LAPORTE, Ind. - Porter Township farmer Keith Gustafson is spending his fall as most farmers do.

He's harvesting his crops.

As he reaps his corn and soybeans, however, he's also watching as new plantings - clover, wheat and even more soybeans - start to grow. That's because Gustafson, like a growing number of farmers in Indiana, has returned to planting a second round of crops in the fall. Those crops, left through the winter, are called cover crops.

Although the idea is not new, scientists and farmers have started to realize cover crops, combined with no more tillage of the land, can solve problems that have plagued farms and the environment, including erosion and the leaking of fertilizers into local water systems.

Gustafson, who also serves as supervisor for the Porter County Soil and Water Conservation District, has used cover crops for about four years and said he's already seeing benefits. The field easily absorbed nearly all of a recent heavy rain - roughly 5 inches.

"That just perked down into the soil real well," Gustafson told the Post-Tribune (http://bit.ly/1cOrkth ). "There was hardly any runoff."

Cover crops used to be the norm. Farmers would plant them in fall, leave them in over winter and then kill them off before planting their cash crops. The dead plants would fertilize the ground. Then new technology and science, such as the now-common fertilizer nitrogen, came in during the 1950s. It greatly improved crop yields, said Eileen Kladivko, a professor in Purdue University's Agronomy Department, and cover crops slowly fell out of use.

"(Before), you couldn't just go buy nitrogen in a bag at the local store," she said. "But after World War II, nitrogen became readily available."

The new technologies brought their own problems, however. Too often, heavy rains would wash nitrogen away, polluting local water systems leading to Lake Michigan and the Mississippi River. Lost nitrogen also wasted farmers' money.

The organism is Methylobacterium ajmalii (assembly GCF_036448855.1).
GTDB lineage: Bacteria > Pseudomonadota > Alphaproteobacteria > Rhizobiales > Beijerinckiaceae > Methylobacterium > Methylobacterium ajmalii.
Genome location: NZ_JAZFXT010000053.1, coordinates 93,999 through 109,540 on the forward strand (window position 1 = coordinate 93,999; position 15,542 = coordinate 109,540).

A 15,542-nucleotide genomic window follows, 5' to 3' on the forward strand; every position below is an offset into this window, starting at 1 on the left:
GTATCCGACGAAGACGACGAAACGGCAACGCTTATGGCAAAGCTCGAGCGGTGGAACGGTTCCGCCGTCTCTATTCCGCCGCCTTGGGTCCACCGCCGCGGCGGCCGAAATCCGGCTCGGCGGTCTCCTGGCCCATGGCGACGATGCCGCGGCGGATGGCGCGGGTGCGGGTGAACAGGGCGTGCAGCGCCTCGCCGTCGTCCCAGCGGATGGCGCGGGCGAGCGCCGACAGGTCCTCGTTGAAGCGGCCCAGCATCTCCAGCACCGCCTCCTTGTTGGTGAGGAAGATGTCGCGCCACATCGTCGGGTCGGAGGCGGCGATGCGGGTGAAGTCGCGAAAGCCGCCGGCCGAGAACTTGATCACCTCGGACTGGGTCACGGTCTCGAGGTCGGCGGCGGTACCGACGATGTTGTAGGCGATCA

Water runoff has been aided by tilling, which can also cause soil erosion. Tilling compacts the soil, making it hard for water to penetrate.

Moving away from tilling has helped solve part of this problem. So have cover crops; their roots draw water into the soil, said Dan Perkins, a certified crop adviser and watershed coordinator for the Jasper County Soil and Water Conservation District.

Perkins has been studying the fields in Jasper County that use cover crops and has found roots going down about five feet. Deep roots help draw water deeper into the soil, creating a moisture reserve and providing protection for summer crops during droughts, such as the one farmers experienced last year.

"That's a huge benefit," he said.

Besides helping with water retention, Kladivko said, cover crops improve overall soil quality.

Midwestern soil developed over thousands of years to a rich quality that proved a boon for growing food. But that high quality has declined ever since people started farming the land.

"What is being realized now is there's this whole other part of the equation to getting maximum yield, and that's soil biology," Perkins said. "Our soil isn't just this lifeless medium that we put fertilizer and herbicide on and we get a crop out of that."

For instance, the soil can pick up beneficial carbon compounds from the roots of the cover crops. The roots also pick up nutrients from fertilizers. Kladivko said even the best farmers who use all the best practices still lose nutrients from their fertilizers during winter; cover crops can stop that.

"It's a natural system that's leaky," she said. "There's no bottom to it."